conditions.[Footnote 35] The agreement requires each party to respond 
to requests from the other for information relevant to the operation of 
the agreement.[Footnote 36] 

- The United States and Canada also are required to exchange 
information to reconcile value and volume data on a region-specific 
basis.[Footnote 37] If the two countries are unable to reconcile region-
specific aggregated data, the agreement requires the two countries to 
compare more specific data, including comparing information on the 
Canadian export permit with that on the U.S. entry summary form. 
[Footnote 38] The agreement calls for "complete reconciliation" within 
9 months of each quarter where the parties cannot reconcile region-
specific data.[Footnote 39] 

* Anticircumvention: Under article XVII of the agreement, neither party 
shall take action to circumvent or offset commitments made under the 
agreement, including any action having the effect of reducing or 
offsetting the export measures or undermining the commitments set forth 
in article V.[Footnote 40] Article XVII(2) of the agreement provides 
clarification with respect to the types of actions parties consider 
would or would not reduce or offset the export measures. Some of the 
actions listed under article XVII(2) include provincial timber pricing 
and forest management systems as they existed on July 1, 2006, any 
modifications or updates to those systems that meet specified criteria, 
and other government programs that provide benefits on a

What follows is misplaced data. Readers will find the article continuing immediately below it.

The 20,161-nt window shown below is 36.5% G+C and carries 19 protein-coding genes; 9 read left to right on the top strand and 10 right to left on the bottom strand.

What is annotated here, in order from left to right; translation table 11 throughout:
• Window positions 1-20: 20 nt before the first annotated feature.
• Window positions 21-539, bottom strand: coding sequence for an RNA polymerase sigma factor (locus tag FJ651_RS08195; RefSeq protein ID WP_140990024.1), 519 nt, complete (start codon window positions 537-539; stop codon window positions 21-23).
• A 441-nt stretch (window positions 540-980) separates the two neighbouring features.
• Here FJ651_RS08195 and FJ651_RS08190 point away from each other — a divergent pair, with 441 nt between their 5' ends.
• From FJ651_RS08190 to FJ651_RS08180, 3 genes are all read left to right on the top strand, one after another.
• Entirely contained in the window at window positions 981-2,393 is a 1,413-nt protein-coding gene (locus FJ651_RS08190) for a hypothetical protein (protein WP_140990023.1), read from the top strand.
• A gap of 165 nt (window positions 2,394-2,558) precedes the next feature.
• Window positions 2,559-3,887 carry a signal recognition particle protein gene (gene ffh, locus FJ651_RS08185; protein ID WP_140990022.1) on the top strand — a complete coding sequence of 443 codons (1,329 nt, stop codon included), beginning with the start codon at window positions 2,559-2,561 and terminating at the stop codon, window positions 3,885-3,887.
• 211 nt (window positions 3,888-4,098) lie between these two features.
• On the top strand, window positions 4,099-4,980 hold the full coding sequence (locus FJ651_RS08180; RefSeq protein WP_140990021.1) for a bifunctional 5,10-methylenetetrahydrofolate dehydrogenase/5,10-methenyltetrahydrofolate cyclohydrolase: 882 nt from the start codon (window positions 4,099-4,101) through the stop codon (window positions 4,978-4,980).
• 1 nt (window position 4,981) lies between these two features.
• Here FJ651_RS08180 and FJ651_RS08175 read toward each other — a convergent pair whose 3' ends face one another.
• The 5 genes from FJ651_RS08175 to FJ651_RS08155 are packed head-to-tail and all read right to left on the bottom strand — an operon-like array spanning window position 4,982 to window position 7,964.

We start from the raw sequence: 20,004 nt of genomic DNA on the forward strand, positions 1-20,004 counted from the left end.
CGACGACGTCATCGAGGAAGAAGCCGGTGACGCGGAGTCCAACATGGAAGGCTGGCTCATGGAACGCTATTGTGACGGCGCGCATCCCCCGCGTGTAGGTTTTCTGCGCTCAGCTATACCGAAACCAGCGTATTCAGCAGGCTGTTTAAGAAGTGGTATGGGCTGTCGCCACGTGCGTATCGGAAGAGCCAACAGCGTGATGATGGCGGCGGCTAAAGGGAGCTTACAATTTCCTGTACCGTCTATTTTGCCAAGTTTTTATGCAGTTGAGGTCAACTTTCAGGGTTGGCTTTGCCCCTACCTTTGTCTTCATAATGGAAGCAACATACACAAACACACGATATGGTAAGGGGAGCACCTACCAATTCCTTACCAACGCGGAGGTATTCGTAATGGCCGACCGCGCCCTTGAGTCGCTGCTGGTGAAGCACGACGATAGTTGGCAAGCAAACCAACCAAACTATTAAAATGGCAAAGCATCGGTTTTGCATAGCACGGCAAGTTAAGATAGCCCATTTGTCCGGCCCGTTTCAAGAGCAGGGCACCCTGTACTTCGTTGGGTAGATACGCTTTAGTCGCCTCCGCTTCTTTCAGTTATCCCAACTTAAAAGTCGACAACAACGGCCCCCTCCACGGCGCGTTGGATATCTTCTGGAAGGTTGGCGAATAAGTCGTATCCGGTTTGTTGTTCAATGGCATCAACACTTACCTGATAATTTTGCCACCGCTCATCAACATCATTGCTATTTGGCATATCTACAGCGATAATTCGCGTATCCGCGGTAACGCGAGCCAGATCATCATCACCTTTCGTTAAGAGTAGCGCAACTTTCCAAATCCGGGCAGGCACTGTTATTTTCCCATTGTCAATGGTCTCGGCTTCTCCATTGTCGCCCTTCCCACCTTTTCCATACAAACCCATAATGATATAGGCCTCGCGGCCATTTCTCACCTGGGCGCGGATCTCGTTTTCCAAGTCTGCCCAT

nondiscretionary basis in the form and total aggregate amount in which 
they existed and were administered on July 1, 2006. For an elaboration 
of the programs, please see the 2006 Softwood Lumber Act, article 
XVII(2). 

* Dispute settlement: The agreement has mechanisms to resolve disputes 
over compliance, which includes arbitration under the auspices of the 
LCIA. 

In addition, the agreement ended existing U.S. trade remedy 
investigations. It also established the Softwood Lumber Committee, with 
joint Canadian-U.S. representation, and several technical working 
groups to oversee implementation of the agreement. Because of recent 
low softwood lumber prices, the Canadian softwood lumber industry has 
been paying the highest export charge rates mandated by the agreement 
since the enactment of the agreement. (See figure 2.).

Figure 2: Lumber Price and Export Charge Rates, October 2005 through 
September 2009: 

[Refer to PDF for image: illustrated line graph].

Prevailing monthly price of softwood lumber products: 

Month: Oct-05; 
U.S. dollars per thousand board feet: $366. 

Month: Nov-05; 
U.S. dollars per thousand board feet: $359.  

Month: Dec-05; 
U.S. dollars per thousand board feet: $365. 

Month: Jan-06; 
U.S. dollars per thousand board feet: $382. 

Month: Feb-06; 
U.S. dollars per thousand board feet: $379. 

Month: Mar-06; 
U.S. dollars per thousand board feet: $369. 

Month: Apr-06; 
U.S. dollars per thousand board feet: $367. 

Month: May-06; 
U.S. dollars per thousand board feet: $354. 

Month: Jun-06v
U.S. dollars per thousand board feet: $326. 

Month: Jul-06; 
U.S. dollars per thousand board feet: $313. 

Month: Aug-06; 
U.S. dollars per thousand board feet: $296. 

Month: Sep-06; 
U.S. dollars per thousand board feet: $292. 

Month: Oct-06 (2006 Softwood Lumber Agreement); 
U.S. dollars per thousand board feet: $278. 

Month: Nov-06; 
U.S. dollars per thousand board feet: $275. 

Month: Dec-06; 
U.S. dollars per thousand board feet: $288. 

Month: Jan-07; 
U.S. dollars per thousand board feet: $295. 

Month: Feb-07; 
U.S. dollars per thousand board feet: $287. 

Month: Mar-07; 
U.S. dollars per thousand board feet: $282. 

Month: Apr-07; 
U.S. dollars per thousand board feet: $287. 

Month: May-07; 
U.S. dollars per thousand board feet: $287.